Road Trip Through France, Part 1

Culture, Photography, Travel

It was nearly three years ago that I first experienced France, in the city of lights, in a city I had never visited, but yet a city I already deeply loved.

I talk here about how nervous I was about our first visit to Paris. I had played it up so much in my head that the thought of it being anything less than magnificent was a scary one. Well, to my great pleasure, it was everything I had ever hoped it would be. The food was memorable, the people were lovely, the sites were breathtaking, and our overall experience was one I will never forget.

Wanting to experience this perfection all over again, for this trip abroad, instead of zipping all around Europe, we put roots down in one country and spent two weeks exploring some of the best sites and landscapes that France has to offer.

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Our trip started in the stunning Loire Valley where we spent our time château hopping and exploring the lovely town of Amboise. Arriving in Amboise we were greeted by the cold and rain, but we made the best of our first night in France, bundled up in sweaters walking around town, and dropping into a small cafe for crepes and onion soup. After a good night’s rest we started our Loire Valley adventure with pastries and hot chocolate at our lovely little inn, and set off to the first château of our journey, the 17th-century mansion of Cheverny.

Arriving mid morning on a Monday we had Cheverny mostly to ourselves. Along with a few other tourists and roughly 110 dogs, we toured this grand establishment and walked the spacious grounds. After our tour around the estate, we enjoyed a visit with the Cheverny hunting dogs, and then moved on to continue our day.

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We left the property to find picnic supplies and settled down in front of an old church to enjoy our meal. We had been in France for less than 24 hours, but already, it was just as lovely as we remembered.

From Cheverny we headed to the largest château in the Loire Valley and explored the massive palace of Chambord. Originally built as a hunting lodge, this 440-room palace has a fireplace for every day of the year and is surrounded by Europe’s largest enclosed forest park, a game preserve defined by a 20-mile long wall. 

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We spent a couple of hours wandering the grounds and exploring the château’s many empty rooms. We played around on the property’s famous spiral staircase, and then, growing tired of Chambord’s massiveness, moved on to discover my favorite château, the dreamy and romantic Château de Chenonceau. Gracefully arching over the Cher River, this 16th-century Renaissance dwelling is the kind of place I would happily call home.

As the most popular château in the Loire Valley, Chenonceau is well-known for crowds, but thanks to a chill in the air and a perfectly-timed rainstorm, we nearly had the whole place to ourselves, which only added to Chenonceau’s charm.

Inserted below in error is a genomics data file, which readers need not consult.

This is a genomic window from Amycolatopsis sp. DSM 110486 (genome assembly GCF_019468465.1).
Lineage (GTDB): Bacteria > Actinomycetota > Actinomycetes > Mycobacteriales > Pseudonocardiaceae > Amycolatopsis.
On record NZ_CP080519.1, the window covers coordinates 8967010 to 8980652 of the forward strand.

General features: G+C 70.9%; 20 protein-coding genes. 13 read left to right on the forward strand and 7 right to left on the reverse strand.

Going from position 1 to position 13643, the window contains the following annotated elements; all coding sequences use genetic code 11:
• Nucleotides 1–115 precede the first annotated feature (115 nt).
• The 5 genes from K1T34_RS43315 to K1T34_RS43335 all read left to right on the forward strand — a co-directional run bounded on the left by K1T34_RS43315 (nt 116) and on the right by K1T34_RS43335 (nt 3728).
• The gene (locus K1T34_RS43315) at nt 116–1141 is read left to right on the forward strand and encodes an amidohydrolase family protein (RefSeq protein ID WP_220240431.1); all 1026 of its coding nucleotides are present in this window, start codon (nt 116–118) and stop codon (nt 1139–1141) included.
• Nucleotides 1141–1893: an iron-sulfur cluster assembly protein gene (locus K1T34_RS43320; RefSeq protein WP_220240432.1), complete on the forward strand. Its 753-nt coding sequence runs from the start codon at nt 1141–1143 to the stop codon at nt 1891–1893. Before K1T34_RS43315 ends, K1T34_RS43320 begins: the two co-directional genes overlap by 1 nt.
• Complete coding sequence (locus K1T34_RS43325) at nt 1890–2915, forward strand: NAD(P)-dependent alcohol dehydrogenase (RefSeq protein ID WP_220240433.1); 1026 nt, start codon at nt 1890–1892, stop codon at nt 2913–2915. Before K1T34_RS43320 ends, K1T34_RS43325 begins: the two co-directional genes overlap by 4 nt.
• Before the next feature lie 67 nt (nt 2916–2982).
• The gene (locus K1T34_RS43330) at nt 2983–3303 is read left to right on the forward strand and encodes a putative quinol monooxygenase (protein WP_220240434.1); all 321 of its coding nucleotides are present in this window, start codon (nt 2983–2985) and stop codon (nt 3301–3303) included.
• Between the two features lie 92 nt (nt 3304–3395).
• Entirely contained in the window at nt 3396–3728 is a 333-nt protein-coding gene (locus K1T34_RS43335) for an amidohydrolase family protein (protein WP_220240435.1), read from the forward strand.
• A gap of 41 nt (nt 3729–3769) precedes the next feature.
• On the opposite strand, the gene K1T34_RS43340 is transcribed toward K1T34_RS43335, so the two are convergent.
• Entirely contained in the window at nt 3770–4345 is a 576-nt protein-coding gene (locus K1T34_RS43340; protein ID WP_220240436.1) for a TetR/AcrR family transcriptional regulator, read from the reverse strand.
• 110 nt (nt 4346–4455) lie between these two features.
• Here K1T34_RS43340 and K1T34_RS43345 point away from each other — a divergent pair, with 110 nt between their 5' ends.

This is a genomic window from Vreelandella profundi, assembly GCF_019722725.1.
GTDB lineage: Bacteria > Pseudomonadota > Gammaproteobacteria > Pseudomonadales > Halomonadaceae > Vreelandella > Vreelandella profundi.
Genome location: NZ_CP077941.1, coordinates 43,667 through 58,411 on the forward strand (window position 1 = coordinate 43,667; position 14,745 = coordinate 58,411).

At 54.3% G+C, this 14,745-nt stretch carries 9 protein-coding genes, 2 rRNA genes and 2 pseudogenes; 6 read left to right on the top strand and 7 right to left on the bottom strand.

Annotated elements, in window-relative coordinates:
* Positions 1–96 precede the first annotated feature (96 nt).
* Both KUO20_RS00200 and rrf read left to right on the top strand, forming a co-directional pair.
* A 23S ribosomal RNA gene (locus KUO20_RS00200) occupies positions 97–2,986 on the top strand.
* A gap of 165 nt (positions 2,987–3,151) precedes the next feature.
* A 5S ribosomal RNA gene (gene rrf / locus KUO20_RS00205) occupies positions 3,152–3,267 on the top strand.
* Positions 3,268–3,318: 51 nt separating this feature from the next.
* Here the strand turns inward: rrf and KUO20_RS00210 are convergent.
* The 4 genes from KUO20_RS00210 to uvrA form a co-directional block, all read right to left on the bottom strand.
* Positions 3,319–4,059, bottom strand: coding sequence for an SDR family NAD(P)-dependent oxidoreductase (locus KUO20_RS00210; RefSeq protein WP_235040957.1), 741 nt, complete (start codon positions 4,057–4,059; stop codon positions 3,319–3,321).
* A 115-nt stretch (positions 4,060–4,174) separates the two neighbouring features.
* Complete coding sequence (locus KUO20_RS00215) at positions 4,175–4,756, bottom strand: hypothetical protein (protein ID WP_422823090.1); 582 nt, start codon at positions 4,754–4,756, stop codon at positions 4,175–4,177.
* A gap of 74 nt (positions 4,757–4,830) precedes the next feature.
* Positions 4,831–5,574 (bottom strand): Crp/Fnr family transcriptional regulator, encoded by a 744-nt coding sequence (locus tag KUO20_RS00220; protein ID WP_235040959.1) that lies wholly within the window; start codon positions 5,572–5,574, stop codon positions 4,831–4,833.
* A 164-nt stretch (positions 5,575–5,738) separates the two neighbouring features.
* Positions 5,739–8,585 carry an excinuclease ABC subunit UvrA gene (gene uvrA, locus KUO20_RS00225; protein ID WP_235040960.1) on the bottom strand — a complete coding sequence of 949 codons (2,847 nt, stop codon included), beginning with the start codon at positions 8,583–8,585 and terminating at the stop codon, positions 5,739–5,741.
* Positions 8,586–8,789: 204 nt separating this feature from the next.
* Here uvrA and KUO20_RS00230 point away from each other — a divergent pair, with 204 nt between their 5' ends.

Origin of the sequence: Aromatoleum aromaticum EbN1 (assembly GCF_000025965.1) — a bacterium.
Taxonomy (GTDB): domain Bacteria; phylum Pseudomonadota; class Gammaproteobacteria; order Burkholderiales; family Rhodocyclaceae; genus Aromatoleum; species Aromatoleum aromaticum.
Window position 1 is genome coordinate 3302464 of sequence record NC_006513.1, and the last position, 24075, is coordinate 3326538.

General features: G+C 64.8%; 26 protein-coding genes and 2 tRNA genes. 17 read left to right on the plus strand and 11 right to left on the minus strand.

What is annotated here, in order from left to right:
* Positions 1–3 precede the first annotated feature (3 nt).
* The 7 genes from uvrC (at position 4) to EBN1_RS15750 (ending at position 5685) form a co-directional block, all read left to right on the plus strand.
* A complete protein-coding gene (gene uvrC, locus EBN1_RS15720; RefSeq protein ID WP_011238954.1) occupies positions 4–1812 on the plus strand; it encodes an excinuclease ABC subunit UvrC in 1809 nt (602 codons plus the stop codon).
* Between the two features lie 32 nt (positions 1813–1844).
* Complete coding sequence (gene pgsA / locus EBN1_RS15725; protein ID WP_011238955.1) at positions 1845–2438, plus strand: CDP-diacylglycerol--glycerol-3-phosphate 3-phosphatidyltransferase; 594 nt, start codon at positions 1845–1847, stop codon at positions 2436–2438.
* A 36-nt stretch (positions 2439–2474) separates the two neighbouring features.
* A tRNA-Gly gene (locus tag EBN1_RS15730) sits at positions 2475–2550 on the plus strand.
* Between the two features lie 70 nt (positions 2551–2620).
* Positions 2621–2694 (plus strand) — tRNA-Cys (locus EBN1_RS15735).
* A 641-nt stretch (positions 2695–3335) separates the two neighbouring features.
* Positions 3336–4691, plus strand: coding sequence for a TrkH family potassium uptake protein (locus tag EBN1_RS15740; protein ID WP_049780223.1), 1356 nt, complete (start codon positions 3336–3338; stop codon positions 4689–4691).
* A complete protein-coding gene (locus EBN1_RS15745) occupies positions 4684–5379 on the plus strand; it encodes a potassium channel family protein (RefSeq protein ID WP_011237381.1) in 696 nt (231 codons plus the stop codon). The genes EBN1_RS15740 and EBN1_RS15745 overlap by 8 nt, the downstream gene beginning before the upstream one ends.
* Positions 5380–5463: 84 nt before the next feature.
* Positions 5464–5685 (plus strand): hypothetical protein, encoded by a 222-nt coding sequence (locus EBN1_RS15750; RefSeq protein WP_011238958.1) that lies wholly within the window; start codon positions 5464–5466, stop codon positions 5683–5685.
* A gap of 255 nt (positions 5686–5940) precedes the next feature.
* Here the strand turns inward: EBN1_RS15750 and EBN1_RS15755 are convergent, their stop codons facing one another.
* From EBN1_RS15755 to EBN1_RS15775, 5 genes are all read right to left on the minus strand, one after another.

We were welcomed into the château by a crackling fire in the entry fireplace, and greeted in each room by stunning arrangements of flowers put together from the property’s gardens. Each room we entered not only gave us a well-preserved look back into time, but also flooded our senses with the smell of peonies, roses, and lilies. Jacob would chuckle at my excitement not for the centuries old art or architecture all around us, but instead, over the exquisite flower arrangements that adorned each room.

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Flowers aside, the architecture and history of this manor did not fail to wow me. We loved the views of the river and gardens which could be seen from almost every room, the creepy mourning room of Louise de Lorraine,  and most of all, the beautiful and historic kitchen.

Most other kitchens during this time were in a separate or semi-detached building to reduce the risk of fire, but because of its location, Chenonceau was one of the only châteaux in the 16th-century to have a kitchen within the château itself, and while that was cool and all, if I am really being honest, it was really all of the copper pots and pans and the gigantic butcher block that still has me swooning over that kitchen today…

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Once the rain cleared we checked out the gardens and took a stroll around the tourist-abandoned farm. We watched ducks and smelled more flowers, and stumbled across sections of the property that very well could have used as movie settings for The Secret Garden. 

Having had enough châteaux for one day, we headed back to Amboise where we enjoyed a bottle of local wine and a picnic before taking a bright, late-night stroll along the Loire. Hugging tight to stay warm, we watched the city lights twinkle, reminiscing about our day, and looking forward to the wonderful adventures in France still to come.

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